When it comes to envisioning the future, those individuals who are free to dream quite often make the most farsighted prophets. It is in the arena of science fiction that the original vocabulary of a new virtual, digitised urbanity is to be found. Moreover, it has quite often provided a much more accurate depiction of possible urban futures, with authors acting as ‘cyber-prophets’, when compared with the scientific and architectural establishment. Science fiction literature, in particular cyberpunk, throughout the twentieth century, has acted as a very real catalyst in the technological pursuits of the real world; new concrete scientific developments which are arriving ever more quickly on the heels of phantasmal science fiction.
Quite possibly the most frequently cited example of a fictional urban condition becoming increasingly relevant in the studies of contemporary society is that of the science fiction classic ‘Neuromancer’, by William Gibson. This seminal book was the novel that first coined the term ‘cyberspace’ back in 1984, as well as, rather prophetically, the concept of the arrival of a fully digitally-mediated society. The phrase ‘cyberspace’ was used to describe a virtual construct, within which exists a parallel virtual world of limitless potential, unrestricted by the limitations of the physical world. Cyberterrorism, genetic violence, cybernetic engineering and a dystopian world dominated by a singular digital virtual construct, controlled by a malevolent and mechanically ruthless artificial intelligence, potentially a logical evolution of our own contemporary military-industrial complex; the novel foresees a subjugated human future increasingly fused with, and ultimately controlled by, technology – a digital dystopia and one with the machine taking primacy over the human. The entire novel sees Gibson describe this new digital dystopia; a dystopia laced with veiled warnings concerning the current technological trajectories of the information age.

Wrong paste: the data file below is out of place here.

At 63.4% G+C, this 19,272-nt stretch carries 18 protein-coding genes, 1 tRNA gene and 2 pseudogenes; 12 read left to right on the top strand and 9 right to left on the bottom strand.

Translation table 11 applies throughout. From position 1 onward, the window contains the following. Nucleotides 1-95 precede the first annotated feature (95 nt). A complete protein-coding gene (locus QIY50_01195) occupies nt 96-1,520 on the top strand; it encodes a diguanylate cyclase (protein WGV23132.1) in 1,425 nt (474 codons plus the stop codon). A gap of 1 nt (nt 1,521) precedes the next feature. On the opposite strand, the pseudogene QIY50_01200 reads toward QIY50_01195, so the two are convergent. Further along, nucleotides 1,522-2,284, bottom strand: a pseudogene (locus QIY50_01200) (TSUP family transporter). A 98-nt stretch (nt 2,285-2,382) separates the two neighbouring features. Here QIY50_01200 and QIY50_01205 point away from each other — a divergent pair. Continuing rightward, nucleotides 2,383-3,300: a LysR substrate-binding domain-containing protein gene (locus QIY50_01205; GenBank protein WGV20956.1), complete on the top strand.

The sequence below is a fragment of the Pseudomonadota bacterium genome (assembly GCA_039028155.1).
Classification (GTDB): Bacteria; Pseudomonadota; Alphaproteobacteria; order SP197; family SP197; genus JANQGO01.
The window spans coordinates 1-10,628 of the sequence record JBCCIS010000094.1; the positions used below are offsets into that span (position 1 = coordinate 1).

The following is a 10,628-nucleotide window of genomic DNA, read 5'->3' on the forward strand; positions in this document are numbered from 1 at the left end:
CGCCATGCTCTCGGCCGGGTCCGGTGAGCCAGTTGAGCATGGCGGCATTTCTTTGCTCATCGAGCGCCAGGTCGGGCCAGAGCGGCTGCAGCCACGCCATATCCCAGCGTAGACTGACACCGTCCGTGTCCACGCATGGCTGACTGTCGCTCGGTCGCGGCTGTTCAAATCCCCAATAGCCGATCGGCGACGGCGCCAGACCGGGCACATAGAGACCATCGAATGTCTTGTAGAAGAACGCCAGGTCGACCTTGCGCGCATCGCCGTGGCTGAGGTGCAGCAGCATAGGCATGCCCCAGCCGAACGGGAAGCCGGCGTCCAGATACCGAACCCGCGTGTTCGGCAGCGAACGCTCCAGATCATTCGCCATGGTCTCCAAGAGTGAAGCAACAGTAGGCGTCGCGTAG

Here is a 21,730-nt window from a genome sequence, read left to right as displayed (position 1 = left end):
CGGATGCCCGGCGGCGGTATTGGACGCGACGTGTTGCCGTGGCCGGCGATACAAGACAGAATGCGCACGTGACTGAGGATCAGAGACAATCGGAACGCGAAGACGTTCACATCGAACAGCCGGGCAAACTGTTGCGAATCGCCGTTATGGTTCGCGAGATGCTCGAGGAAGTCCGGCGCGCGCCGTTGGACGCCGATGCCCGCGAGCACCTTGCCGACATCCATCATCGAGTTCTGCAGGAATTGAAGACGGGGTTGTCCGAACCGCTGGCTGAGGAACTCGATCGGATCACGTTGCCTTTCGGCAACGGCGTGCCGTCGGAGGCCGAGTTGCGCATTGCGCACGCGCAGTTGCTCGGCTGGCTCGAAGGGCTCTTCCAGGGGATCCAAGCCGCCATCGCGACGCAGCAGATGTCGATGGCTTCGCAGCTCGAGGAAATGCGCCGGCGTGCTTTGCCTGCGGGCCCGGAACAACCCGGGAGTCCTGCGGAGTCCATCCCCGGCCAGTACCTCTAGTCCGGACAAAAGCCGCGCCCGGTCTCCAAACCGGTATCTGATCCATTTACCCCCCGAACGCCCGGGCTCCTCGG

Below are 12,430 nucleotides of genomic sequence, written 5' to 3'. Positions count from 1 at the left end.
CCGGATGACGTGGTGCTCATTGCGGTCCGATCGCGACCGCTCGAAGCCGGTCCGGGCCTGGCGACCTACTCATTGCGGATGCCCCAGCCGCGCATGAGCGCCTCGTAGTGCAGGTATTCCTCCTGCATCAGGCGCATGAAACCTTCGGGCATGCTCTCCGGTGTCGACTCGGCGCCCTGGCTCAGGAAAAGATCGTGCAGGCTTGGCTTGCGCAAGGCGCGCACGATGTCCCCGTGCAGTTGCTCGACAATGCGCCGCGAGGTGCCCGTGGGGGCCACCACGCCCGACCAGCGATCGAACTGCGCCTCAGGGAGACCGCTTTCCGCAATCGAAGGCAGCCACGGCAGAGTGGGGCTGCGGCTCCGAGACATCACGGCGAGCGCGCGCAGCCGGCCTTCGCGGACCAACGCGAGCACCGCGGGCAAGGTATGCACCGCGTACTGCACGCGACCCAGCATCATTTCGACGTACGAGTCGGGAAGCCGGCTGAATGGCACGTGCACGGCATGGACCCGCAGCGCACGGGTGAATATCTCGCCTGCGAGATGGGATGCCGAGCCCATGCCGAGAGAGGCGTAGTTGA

> Cyberspace: An Urban Reality
The concept of a globally connected virtual construct, a network that is totally ubiquitous and pervasive, and one which controls the future trajectories of that society is a frighteningly similar concept to the condition which pervades contemporary society. Visually, Gibson likens ‘the Matrix’ to the city, which is not unusual given that the city itself is a hive of information and communication infrastructures, and the centre of the vast majority of all human activity. Clearly, he perceived the human future as an urban one, within a domain dominated by an oppressive, highly complex, cybernetic network of sentient technological agents. All of these themes have understandably found renewed resonance in the study of today’s current social climate of pervasive digital networks.
Undoubtedly Gibson’s ‘Matrix’ construct bears a startling resemblance to our own internet construct, although admittedly with a much more militant and oppressive intensity. Perhaps the ‘Matrix’ is the logical result of the development of the contemporary internet, foremost of our global digital networks? This may seem somewhat fanciful but when one considers the fact that the internet’s humble origins began as a military experiment with strategic communications networks, perhaps society should take note of Gibson’s warnings and take care when steering the future evolution of our global virtual networks. As with all technological development, the results can be helpful or hazardous – an excellent example would be that of the internal combustion engine, which provided mobility, and relatively reliable, cheap mechanical power, but also produced congestion, pollution and of course, the car crash. The question for the urban planner is ultimately; will the increasing virtualisation of urban metabolisms be helpful or hazardous to the evolution of the city?